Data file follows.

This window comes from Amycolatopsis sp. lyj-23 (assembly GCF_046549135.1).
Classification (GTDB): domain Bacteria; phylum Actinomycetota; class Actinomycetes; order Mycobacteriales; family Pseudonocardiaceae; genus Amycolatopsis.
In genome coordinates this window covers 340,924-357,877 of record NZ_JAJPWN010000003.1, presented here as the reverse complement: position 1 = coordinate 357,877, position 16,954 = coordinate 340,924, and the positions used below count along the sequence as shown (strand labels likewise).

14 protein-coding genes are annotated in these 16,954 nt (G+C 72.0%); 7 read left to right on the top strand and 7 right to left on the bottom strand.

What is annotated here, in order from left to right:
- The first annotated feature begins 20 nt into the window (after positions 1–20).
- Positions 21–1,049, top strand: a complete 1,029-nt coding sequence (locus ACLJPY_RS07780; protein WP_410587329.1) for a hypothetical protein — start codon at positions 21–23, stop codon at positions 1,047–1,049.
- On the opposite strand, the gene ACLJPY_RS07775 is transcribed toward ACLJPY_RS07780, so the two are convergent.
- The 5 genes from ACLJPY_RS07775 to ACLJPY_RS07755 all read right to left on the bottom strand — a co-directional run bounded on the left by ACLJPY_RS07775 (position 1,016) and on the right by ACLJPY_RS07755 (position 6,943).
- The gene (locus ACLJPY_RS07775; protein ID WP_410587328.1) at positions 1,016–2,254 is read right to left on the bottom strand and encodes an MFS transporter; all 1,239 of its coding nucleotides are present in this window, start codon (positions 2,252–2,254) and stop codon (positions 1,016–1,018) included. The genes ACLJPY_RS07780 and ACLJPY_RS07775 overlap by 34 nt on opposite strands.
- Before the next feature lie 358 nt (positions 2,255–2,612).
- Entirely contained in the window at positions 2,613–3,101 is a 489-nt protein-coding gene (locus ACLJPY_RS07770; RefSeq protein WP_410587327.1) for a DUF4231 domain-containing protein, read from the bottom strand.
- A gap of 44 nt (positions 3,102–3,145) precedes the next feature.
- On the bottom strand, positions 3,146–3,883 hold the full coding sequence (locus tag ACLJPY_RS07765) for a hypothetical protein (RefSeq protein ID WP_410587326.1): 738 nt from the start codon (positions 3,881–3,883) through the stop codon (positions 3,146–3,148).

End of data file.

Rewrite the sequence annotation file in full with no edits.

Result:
This window comes from Amycolatopsis sp. lyj-23 (assembly GCF_046549135.1).
Classification (GTDB): domain Bacteria; phylum Actinomycetota; class Actinomycetes; order Mycobacteriales; family Pseudonocardiaceae; genus Amycolatopsis.
In genome coordinates this window covers 340,924-357,877 of record NZ_JAJPWN010000003.1, presented here as the reverse complement: position 1 = coordinate 357,877, position 16,954 = coordinate 340,924, and the positions used below count along the sequence as shown (strand labels likewise).

14 protein-coding genes are annotated in these 16,954 nt (G+C 72.0%); 7 read left to right on the top strand and 7 right to left on the bottom strand.

What is annotated here, in order from left to right:
- The first annotated feature begins 20 nt into the window (after positions 1–20).
- Positions 21–1,049, top strand: a complete 1,029-nt coding sequence (locus ACLJPY_RS07780; protein WP_410587329.1) for a hypothetical protein — start codon at positions 21–23, stop codon at positions 1,047–1,049.
- On the opposite strand, the gene ACLJPY_RS07775 is transcribed toward ACLJPY_RS07780, so the two are convergent.
- The 5 genes from ACLJPY_RS07775 to ACLJPY_RS07755 all read right to left on the bottom strand — a co-directional run bounded on the left by ACLJPY_RS07775 (position 1,016) and on the right by ACLJPY_RS07755 (position 6,943).
- The gene (locus ACLJPY_RS07775; protein ID WP_410587328.1) at positions 1,016–2,254 is read right to left on the bottom strand and encodes an MFS transporter; all 1,239 of its coding nucleotides are present in this window, start codon (positions 2,252–2,254) and stop codon (positions 1,016–1,018) included. The genes ACLJPY_RS07780 and ACLJPY_RS07775 overlap by 34 nt on opposite strands.
- Before the next feature lie 358 nt (positions 2,255–2,612).
- Entirely contained in the window at positions 2,613–3,101 is a 489-nt protein-coding gene (locus ACLJPY_RS07770; RefSeq protein WP_410587327.1) for a DUF4231 domain-containing protein, read from the bottom strand.
- A gap of 44 nt (positions 3,102–3,145) precedes the next feature.
- On the bottom strand, positions 3,146–3,883 hold the full coding sequence (locus tag ACLJPY_RS07765) for a hypothetical protein (RefSeq protein ID WP_410587326.1): 738 nt from the start codon (positions 3,881–3,883) through the stop codon (positions 3,146–3,148).